"What are you, but skin, blood and bones? Thoughts, feelings and emotions all tied up in a gooey, nature freindly disposable package. What makes you better than me? Different? You defend this city. They worship you. I prune this city and THEY HATE ME!"
"Why do I kill? Why do I maim, torture and use my cell phone in theaters?! That's an easy answer."
"We are alone."
"Utterly and terribly and wonderfully alone. Sure we say we have family, have friends and lovers, but what use are they when your drowning in an ocean? Maybe as rafts, until the sharks start circling. Then that's it! Bye bye. You're kaput and everyone forgets about you after a year. YOU DIE AND THERE IS NOTHING LEFT!"
"I kill them to put them out of their misery. Sure they may beg for mercy, but I grant them the kindest mercy. The utter release from the fact that we are alone. "
"But people like you and me, we put a mark on this world. No one will forget us."
"And I know you'll always be there for me, two peas in a pod you and me! Two bats in the belfry!"
"As long as one of us is alive, we'll never be alone. HAHAHAHAHA"
Cold Spring. The greens are beginning to show, but they aren't really green. They're that dead, sad, green that plants have after the snow melts and is drunk by the dirt. The green is complimented by the brown leaves that have yet to deteriorate from fall. They might have been yellow, red or orange once, but not they were shit brown.
Asher makes his way through the woods, jumping at every stick that cracks beneath his boot. He doesn't want to be here, doesn't want to do this, but when Lonnie came knocking at the door again...Lonnie always knew. Knew too much for his own good.
The sleeping trees had yet to bring about buds, and so the entire forest seemed frozen in an almost deathlike state. It reminded Asher of how his mother looked on that hospital bed. Turned into a shadow by the chemo, just barely in between life and death.
Finally the trail led to a clearing and in the center the well squatted like a massive toad. Moss spread along one side and reached into the dark void within. That smell of the forest, of vegetation, ceased almost as soon as the well came into site, replaced now with the staleness reserved for leaky basements.
Asher moved quickly to the well and looked down. Darkness. He didn't want to do this. He didn't want to bring up the past, but Lonnie was extorting him and Asher wouldn't stand for it any longer. Lonnie was the only other person, besides his mother, who knew what happened to his father. Knew that he now resided in the well before him.
What Lonnie didn't know, was what the well could do.
Asher shakily stood on the rim of the well, on the brink of a mouth that seemed to drink light and warmth, and held out his hands. The memories started slowly as if being pulled from tar. Asher running in the woods, Christmas eve, his feet numbed from his soaked through socks. His father hot on his tail, whiskey on his breath and stick in hand.
The well had just been there and then he was on the edge and his father sneered. It happened like a miracle. After, he dragged his father's body to the well and dumped it in along with the weapon the well had provided.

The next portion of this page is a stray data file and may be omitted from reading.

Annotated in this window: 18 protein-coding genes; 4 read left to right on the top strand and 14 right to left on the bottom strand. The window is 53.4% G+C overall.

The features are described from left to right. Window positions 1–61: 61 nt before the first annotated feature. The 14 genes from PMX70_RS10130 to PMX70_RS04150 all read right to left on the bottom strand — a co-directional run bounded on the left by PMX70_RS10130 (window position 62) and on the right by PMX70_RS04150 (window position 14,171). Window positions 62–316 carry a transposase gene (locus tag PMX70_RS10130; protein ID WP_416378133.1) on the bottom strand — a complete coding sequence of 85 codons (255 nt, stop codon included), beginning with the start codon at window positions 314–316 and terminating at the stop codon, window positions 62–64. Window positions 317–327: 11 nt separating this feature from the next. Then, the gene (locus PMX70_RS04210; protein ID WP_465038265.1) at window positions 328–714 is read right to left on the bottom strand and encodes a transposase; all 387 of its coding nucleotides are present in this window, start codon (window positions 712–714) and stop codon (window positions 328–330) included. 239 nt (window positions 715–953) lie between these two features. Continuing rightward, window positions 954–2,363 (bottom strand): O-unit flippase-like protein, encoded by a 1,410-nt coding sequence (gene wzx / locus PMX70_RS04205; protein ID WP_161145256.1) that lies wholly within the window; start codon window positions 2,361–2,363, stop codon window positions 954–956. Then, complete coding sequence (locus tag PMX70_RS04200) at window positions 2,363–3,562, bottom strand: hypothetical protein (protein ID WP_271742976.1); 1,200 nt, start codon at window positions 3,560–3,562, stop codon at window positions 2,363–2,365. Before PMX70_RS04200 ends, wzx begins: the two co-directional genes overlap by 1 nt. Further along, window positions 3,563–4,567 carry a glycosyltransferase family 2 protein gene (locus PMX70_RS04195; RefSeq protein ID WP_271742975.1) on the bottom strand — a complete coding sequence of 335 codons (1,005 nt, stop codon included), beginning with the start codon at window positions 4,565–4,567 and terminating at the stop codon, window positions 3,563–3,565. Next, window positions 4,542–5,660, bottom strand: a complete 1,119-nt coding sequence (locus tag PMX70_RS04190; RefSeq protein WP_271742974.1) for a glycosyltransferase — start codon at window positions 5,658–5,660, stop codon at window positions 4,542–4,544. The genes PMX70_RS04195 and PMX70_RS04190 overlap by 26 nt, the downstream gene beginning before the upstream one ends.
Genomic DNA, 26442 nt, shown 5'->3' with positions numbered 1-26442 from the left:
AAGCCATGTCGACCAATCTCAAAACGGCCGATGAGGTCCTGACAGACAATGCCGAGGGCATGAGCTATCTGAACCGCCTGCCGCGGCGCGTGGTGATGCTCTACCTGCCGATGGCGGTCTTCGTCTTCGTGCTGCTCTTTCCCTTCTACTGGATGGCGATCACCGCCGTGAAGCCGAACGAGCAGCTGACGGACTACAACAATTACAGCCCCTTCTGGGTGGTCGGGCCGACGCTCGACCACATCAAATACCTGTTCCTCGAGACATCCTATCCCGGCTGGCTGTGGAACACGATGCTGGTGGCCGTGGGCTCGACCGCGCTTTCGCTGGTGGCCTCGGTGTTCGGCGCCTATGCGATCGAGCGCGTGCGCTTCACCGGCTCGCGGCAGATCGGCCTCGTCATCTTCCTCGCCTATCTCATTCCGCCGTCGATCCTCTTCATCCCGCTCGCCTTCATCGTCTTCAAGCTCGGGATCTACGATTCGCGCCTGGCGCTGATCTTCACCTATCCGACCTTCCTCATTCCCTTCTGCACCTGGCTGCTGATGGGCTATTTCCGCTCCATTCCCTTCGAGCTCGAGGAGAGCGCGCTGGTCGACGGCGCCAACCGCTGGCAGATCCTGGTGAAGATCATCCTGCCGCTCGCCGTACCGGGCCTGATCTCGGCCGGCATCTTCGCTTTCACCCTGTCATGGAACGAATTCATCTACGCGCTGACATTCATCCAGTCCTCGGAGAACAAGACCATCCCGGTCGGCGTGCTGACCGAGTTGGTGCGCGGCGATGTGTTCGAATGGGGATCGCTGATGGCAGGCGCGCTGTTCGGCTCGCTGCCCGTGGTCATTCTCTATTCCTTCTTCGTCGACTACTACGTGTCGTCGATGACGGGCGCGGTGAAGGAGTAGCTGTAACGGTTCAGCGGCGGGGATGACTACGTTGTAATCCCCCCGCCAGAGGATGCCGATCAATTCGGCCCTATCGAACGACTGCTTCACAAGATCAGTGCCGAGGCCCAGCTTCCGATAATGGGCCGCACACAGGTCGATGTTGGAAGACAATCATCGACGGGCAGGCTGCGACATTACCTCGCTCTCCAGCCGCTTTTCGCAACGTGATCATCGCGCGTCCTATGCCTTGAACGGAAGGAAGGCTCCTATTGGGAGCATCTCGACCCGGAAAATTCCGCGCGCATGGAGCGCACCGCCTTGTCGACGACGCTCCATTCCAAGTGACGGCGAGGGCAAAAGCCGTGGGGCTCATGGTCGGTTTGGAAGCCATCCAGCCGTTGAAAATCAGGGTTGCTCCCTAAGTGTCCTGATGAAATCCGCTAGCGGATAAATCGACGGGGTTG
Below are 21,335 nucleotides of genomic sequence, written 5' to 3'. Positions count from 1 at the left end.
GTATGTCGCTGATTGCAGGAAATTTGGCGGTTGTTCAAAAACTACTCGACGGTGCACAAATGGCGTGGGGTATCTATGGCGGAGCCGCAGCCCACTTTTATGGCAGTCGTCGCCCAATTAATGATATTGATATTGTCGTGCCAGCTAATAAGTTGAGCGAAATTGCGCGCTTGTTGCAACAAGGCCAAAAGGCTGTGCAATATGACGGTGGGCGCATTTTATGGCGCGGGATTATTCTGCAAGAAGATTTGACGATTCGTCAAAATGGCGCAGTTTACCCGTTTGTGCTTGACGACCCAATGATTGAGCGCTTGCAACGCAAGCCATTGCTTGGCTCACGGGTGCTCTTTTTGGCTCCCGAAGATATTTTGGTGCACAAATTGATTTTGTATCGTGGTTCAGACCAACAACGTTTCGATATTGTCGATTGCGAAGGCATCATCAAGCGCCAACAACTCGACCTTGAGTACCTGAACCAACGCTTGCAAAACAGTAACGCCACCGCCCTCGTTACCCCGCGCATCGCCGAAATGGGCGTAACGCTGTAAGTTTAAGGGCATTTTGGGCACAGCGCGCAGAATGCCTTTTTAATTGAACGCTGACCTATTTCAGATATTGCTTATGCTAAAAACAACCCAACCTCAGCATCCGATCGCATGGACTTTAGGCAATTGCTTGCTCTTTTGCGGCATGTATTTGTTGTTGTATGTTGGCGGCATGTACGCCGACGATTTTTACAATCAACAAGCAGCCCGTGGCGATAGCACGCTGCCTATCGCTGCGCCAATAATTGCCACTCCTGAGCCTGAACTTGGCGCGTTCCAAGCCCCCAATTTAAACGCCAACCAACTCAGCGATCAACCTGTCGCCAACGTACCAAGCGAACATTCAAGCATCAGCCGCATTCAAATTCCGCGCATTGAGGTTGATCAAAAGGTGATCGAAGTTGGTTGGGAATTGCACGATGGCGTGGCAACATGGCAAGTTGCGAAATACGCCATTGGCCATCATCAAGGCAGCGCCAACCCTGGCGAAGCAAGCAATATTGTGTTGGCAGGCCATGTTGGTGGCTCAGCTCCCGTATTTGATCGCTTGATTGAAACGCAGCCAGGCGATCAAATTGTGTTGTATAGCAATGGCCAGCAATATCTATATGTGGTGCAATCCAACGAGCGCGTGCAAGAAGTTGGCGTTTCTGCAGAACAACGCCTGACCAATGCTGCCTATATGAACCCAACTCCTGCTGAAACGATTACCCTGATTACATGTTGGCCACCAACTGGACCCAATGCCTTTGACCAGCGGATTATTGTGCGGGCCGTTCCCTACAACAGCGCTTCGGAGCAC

He felt the Colt in his hand and his fingers wrapped around it. The same one that brought down dad. The one that will bring down Lonnie.
Dad wouldn't be too lonely down there for much longer.
A half blood encounters a full blood
The spit stings my cheek. Tobacco stained saliva dribbles down his lip. Must be chewing some dust with it, just for an occasion like this. Quickly, a dainty white handkerchief appears and wipes the foul substance away from his lips. He tucks it back into his shirt.
"Now leave, boy."
I set my drink down, some of the man's spit has splashed into it, otherwise I would have finished it for a little more liquid courage. He was tall, gangly. Suspenders, nice woven straw hat, red beard, freshly cut. Young and looking for a fight.
"This fine establishment accommodates-" I begin, keeping my anger and fear in check. His fist pops up like a child's toy, but it sure doesn't feel like one. I stumble off the stool, but use the momentum to stand straight. He shakes his hand in the air as if to get the pain out, dust falls from it. His mouth spreads into a grin.
"Woo. Tough little one, huh? Smart too. 'Est-ab-lish-ment?' who taught you that? Your mom or your dad, half-breed? I assume it was the white half. The black half was too busy being a rutting, stupid animal."
My hand slips down to my holster. The grip of my dad's pearl revolver feels like coming home. Gives me strength just to touch it. My left eye is beginning to swell. The man watches my hand and begins to laugh.
The gun is out, there is no sound. The shots fly through the grinning ass like he was never there. My bullets are nothing to him.
"A dead little mulatto, trying to hurt one of the living. Hoo boy." He takes my seat and tosses my drink on the ground. The bone dust that lets me interact with the world flakes off the cup and the gravedirt brew spills out. He takes a bullet out of one of his pockets followed by a small container of dust. He coats the bullet liberally in it.
"I'd reckon you'd get to steppin', boy, before this bullet kills you for a second time. Finish what that noose around your neck started." There is no mirth in his smile or humor in his voice.
All eyes in the bar are on the pair of us. White dead drinking with white living. Even in death, there is no escape from ignorance.
"I may be dead now, sir, but someday you will be too. And I'll find you and return your graciousness." I holster the phantom gun. His laughs follow me out of the bar.